Governments and intergovernmental bodies around the world are working to update copyright laws for the digital age and a global media environment. These efforts present new legal challenges and tensions for publishers, technology companies and those involved in the creation, flow and regulation of digital content. Much of the current work centers around the role of copyright in online searches and news aggregation. At times, copyrights are affected through copyright-adjacent legislation, such as Australia’s News Media Bargaining Code, while in others, such as the European Union copyright law, have been updated directly with the aim of increasing protections for news publishers and content creators.
As research on these policies indicates, both indirect and direct copyright legislation can carry risks to an independent press, citizen journalism and other elements of an open internet. Specifically, research finds important deficiencies in current approaches, including a lack of clarity in defining what constitutes copyright protection, and raises questions about the effectiveness of these laws in reducing online copyright infringement. Further, little has been done yet to effectively address the rise of new technologies, such as generative AI, in online content creation and distribution.
In 2021, Australian regulators adopted the News Media Bargaining Code, which allows the government to designate digital platforms as subject to the code if publishers cannot reach reasonable agreements for use of their content. This provision does not explicitly address copyright issues – and, in fact, relies on antitrust rather than copyright law – but has nonetheless been used to establish publishers’ rights to be paid for news content.
In 2019, the EU Copyright Directive adopted copyright rules for digital platforms. Articles 15 and 17 require certain publishers to buy licenses and allow publishers the right to claim revenue from platforms (exempting the use of hyperlinking and short blurbs). Concerns include potential limits to free expression and access to information and blocks of legitimate content. The EU AI Act, adopted in June 2023, requires all copyrightable data used in AI model training to be published.
Beginning in 2015, South Africa’s government began to introduce attempts at copyright reform via the Copyright Amendment Bill and the Performers’ Protection Amendment Bill, which included the introduction of fair use doctrine. After a significant amount of outside pressure from the U.S. and EU cultural industries, South African President Cyril Ramaphosa postponed the legislation in June 2020, citing constitutional concerns.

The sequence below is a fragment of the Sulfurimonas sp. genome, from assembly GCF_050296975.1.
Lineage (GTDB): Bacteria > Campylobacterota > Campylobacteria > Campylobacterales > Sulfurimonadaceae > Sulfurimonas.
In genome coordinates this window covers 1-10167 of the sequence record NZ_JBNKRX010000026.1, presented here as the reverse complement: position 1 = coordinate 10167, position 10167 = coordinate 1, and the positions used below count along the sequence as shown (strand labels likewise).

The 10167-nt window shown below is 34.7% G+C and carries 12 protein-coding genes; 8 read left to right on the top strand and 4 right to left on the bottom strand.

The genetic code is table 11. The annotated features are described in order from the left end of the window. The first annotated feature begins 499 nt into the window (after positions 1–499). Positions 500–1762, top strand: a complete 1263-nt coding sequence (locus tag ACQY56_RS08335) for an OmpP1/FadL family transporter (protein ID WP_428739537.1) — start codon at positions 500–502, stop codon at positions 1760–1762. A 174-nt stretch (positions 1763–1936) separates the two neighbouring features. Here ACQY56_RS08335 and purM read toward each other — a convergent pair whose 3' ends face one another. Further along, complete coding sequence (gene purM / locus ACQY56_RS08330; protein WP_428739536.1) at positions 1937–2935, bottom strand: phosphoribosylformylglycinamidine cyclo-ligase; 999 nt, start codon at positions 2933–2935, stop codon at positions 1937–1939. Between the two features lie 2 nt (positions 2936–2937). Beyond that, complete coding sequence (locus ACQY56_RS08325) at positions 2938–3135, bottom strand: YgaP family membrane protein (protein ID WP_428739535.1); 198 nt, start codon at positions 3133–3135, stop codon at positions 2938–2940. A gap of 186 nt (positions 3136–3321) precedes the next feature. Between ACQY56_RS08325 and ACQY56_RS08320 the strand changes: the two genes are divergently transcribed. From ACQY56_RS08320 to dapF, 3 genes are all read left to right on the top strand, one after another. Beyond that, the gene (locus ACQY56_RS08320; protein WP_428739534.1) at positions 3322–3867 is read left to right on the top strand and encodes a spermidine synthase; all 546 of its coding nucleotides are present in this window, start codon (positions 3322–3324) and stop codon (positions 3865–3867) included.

The U.S. Copyright Office’s 2021 review of copyright protections for publishers in relation to news aggregators concluded that the challenges facing news funding do not appear to be solved by copyright reforms. In March 2023, the office announced a new initiative to study the impact of AI on the copyright system along with new copyright registration guidance. The reintroduced Journalism Competition and Preservation Act (JCPA) could also influence copyright law for some forms of linking.
Resources & Events
Notable Articles & Statements
A journalist’s guide to Creative Commons 2023
Creative Commons (June 2023)
Clarifying copyright to enable AI research in Africa
Research ICT Africa (May 2023)
Digital distribution & lawsuit threats prompt publishers to plan for copyright compliance
Editor & Publisher (February 2023)
AI-created images lose U.S. copyrights in test for new technology
Reuters (February 2023)
Generative AI copyright concerns you must know in 2023
AI Multiple (January 2023)
International copyright’s exclusion of the Global South
Michigan Journal of International Law (2022)
Why Ottawa’s efforts to get Google and Facebook to pay for news content misses the mark
The Conversation (September 2022)
Open access and closed minds: Balancing intellectual property and public interest in the digital age
Nalaka Gunawardene (August 2022)
Frenemies: Global approaches to rebalance the Big Tech v journalism relationship
Brookings Institute (August 2022)
The metaverse, NFTs and IP rights: to regulate or not to regulate?
World Intellectual Property Organization Magazine (June 2022)
Fair use win in screenshot case is a victory for media reporting
Freedom of the Press Foundation (April 2022)
Australia pressured Google and Facebook to pay for journalism. Is America next?
Columbia Journalism Review (March 2022)
Fair use essay series
MediaWell (February 2022)
Reclaim the state: Public interest in copyright and Modern Monetary Theory
Content aggregation: Spreading or stealing the news?
Reporters Committee for Freedom of the Press (2012)
Key Institutions & Resources
Center for Democracy & Technology: Nonprofit organization aiming to promote solutions for internet policy challenges.
International Association for the Protection of Intellectual Property (AIPPI): Nonprofit association dedicated to the development and improvement of laws for the protection of intellectual property.
InternetLab: Independent Brazilian research center that aims to foster academic debate around issues involving law and technology, especially internet policy.
Managing IP: Trade publication following copyright issues.
World Intellectual Property Organization (WIPO): Global forum for intellectual property policy and information, with 193 member states.
Patricia Aufderheide, University Professor, American University School of Communication
Francisco Brito Cruz, Executive Director, InternetLab
Tarleton Gillespie, Principal Researcher, Microsoft Research
Eric Goldman, Co-Director, High-Tech Law Institute; Santa Clara Law School
Brewster Khale, Founder, Internet Archive
Larry Lessig, Founder, Creative Commons
Mike Masnick, Founder, Coppia Institute & TechDirt
Neil W. Netanel, Professor of Law, University of California – Los Angeles
Ruth L. Okediji, Professor of Law, Harvard Law School
Courtney Radsch, Senior Fellow, Center for International Governance Innovation
Daren Tang, Director General, WIPO
Rebecca Tushnet, Harvard Law School; Founder, Organization for Transformative Works
Margrethe Vestager, Executive Vice President, European Commission
Recent & Upcoming Events
Intellectual Property and Frontier Technologies
World Intellectual Property Organization
March 29–30, 2023 – Geneva, Switzerland
Assemblies of the Member States of WIPO
World Intellectual Property Organization
July 6–14, 2023 – Geneva, Switzerland
Eighth Session of the WIPO Conversation
World Intellectual Property Organization
September 19–21, 2023 – Geneva, Switzerland
Issue primers have been reviewed at multiple stages by more than 20 global research and industry expert partners, including CNTI advisory committee members, representing five regions. We invite you to send us research, legislation and other resources. Read more about CNTI’s issue primer and other research quality standards.Download PDF